Scott D. White
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Sent you in Facebook messenger but copying here: “The figure below is one of the most amazing demonstrations of the power of mathematics I've ever seen.
Here's how it was made (explanation requires university-level linear algebra to fully understand). About 1000 people of European ancestry had blood samples taken, and sequenced for about 200,000 genetic markers. This produces a matrix of size 1000 x 200,000.
From this matrix, produce a covariance matrix: multiply the matrix times its transpose to get a 1000 x 1000 matrix. Now plot a histogram of the eigenvalues. If the original big matrix of data were totally random, this histogram would follow a precise law known as the Marchenko-Pastur distribution: one of the cornerstones of random matrix theory.
What you actually see is practically all of the eigenvalues follow the random matrix distribution perfectly, except for two very prominent outliers. Each of these two outlier eigenvalues has an associated eigenvector of dimension 1000 (one entry for each subject in the study); so putting these two eigenvectors together gives a coordinate in 2-dimensional space for each subject.
Below is the plot of those 1000 points in the plane. They are also colored according to the country of origin of the subject's grandparents (which the researchers also noted when collecting the data, but did not use in the analysis until after the plot was made).
As you can see: purely genetic information amazingly accurately encodes the geographic information of the subjects' ancestors. THERE'S A MAP OF EUROPE HIDDEN IN THEIR GENES. And it's amazingly detailed: if you look closely, the genes even encode, geographically precisely, whether Swiss subjects' ancestors came from French speaking, German speaking, or Italian speaking regions of Switzerland.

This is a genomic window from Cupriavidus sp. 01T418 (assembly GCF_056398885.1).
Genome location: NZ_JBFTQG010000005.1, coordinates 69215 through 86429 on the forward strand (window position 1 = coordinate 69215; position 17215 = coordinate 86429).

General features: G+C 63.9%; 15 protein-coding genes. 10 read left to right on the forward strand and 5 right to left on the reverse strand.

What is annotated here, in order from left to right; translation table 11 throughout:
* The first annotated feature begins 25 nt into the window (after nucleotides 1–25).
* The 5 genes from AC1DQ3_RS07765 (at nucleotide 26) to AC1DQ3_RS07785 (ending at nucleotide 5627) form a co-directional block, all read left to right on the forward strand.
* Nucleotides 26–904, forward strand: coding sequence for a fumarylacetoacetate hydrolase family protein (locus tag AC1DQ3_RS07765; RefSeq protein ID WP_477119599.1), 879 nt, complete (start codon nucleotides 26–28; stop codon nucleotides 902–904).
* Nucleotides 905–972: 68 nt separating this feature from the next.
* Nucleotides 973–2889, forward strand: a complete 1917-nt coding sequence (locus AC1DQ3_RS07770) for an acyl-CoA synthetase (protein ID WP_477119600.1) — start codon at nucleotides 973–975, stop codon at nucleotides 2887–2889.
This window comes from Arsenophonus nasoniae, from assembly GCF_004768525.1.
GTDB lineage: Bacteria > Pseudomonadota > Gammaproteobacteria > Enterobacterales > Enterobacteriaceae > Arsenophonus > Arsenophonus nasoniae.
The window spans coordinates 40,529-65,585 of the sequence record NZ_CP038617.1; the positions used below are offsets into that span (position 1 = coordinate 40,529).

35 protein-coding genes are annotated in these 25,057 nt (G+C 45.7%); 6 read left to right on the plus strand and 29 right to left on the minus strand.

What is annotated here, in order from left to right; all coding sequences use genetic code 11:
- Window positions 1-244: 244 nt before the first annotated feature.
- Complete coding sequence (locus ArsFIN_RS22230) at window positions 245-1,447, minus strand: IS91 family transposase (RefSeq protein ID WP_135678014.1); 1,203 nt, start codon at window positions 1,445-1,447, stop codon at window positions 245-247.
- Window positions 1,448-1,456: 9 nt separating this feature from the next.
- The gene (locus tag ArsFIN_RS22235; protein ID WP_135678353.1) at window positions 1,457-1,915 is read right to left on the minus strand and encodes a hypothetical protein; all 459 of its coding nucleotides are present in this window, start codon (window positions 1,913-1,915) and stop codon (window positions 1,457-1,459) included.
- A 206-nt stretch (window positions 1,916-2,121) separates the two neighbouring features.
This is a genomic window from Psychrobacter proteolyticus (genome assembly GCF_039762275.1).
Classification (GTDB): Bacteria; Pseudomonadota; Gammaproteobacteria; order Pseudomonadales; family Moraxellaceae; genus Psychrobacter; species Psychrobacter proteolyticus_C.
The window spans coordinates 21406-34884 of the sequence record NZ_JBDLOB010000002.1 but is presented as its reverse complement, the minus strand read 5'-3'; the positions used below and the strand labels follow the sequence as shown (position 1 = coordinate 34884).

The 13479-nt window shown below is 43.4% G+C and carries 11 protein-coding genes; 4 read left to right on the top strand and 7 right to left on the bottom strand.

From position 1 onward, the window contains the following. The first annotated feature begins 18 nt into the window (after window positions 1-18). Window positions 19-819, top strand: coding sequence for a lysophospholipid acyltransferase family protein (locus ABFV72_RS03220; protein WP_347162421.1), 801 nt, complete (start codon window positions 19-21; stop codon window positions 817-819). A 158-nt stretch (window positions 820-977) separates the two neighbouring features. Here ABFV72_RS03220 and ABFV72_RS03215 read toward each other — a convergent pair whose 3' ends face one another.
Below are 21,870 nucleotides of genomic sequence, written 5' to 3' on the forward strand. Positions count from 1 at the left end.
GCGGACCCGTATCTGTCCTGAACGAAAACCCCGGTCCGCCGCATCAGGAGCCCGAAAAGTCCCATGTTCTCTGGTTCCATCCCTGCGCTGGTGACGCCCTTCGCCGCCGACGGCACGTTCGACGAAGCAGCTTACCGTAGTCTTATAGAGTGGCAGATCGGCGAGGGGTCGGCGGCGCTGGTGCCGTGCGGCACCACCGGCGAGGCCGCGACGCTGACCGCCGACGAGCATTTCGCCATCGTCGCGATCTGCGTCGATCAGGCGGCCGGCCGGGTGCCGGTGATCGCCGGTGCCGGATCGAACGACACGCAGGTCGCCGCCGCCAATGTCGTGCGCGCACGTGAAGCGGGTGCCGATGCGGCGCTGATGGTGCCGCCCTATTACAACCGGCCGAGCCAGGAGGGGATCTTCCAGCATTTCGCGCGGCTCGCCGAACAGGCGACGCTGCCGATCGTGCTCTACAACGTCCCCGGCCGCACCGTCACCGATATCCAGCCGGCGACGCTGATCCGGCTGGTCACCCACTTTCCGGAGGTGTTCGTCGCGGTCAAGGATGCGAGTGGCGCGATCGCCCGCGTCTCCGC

Genes mirror geography within Europe This was published in Nature in 2008
I only learned about this last week, in a phenomenal talk by Stanford statistician and former MacArthur Fellow David Donoho. His talk launched from here, using even more sophisticated random matrix theory to explain finer details of the map (it's not perfect: Italy and Spain are too wide, and we now understand exactly why, thanks to the analysis of spiked covariance random matrix models recently completed by some of my colleagues).
It is amazing that this information is encoded in our genes. What's even more amazing is that finding this signal there in the data is the result of some very sophisticated mathematics, in the field I work in: a field which was born out of a failed attempt to explain the strong nuclear force in physics, and has been developed largely in a purely theoretical world for decades. Now, it is at the heart of signal processing, wireless communications, and (apparently) population genetics.
If you ever need a reason why we (mathematicians) do what we do, this is it. Not that we're looking for these connections in our work every day. But the fact that sophisticated mathematics leads to such amazing real-world discoveries vindicates every overly-abstract paper we write.”
Now at SalesForce.
Former senior architect at Radar Networks, working on Semantic web construction. I'm also a PhD student at UC Irvine, advised by Padhraic Smyth. I have worked as an applied scientist at Amazon and Yahoo!. I've also worked as well as a manager, consultant, and software engineer in the areas of bioinformatics, military simulation, derivatives arbitrage, and credit card scoring.
Former principal scientist at Visible Technologies designing new ways to make sense of the billions of conversations happening on the web. I also provide consulting services around data analytics and intelligent systems
- S. White, P.Smyth, Algorithms for Discovering Relative Importance In Graphs. KDD, Washington D.C., 2003.
- S. White, P.Smyth, Algorithms for Estimating Relative Importance In Networks. Journal of Intelligence Community Research and Development, 2004.
- Joshua O'Madadhain, Danyel Fisher, Scott White, and Yan-Biao Boey. The JUNG Framework. Technical Report UCI-ICS 03-17.
- Scott White, Padhraic Smyth, Markov Chain Algorithms for Determining Relative Importance in a Graph, Technical Report UCI-ICS 04-25.
- S. White, P. Smyth; A Spectral Clustering Approach To Finding Communities in Graphs. SIAM Data Mining Conference, 2005.
- Joshua O'Madadhain, Danyel Fisher, Padhraic Smyth, Scott White, and Yan-Biao Boey. Analysis and Visualization of Network Data Using JUNG.
- Douglas R. White, Natasa Kejzar, Constantino Tsallis, Doyne Farmer, Scott White. A Generative Model For Feedback Networks. Physical Review E 016119 2006 Final paper in pdf as SFI working paper.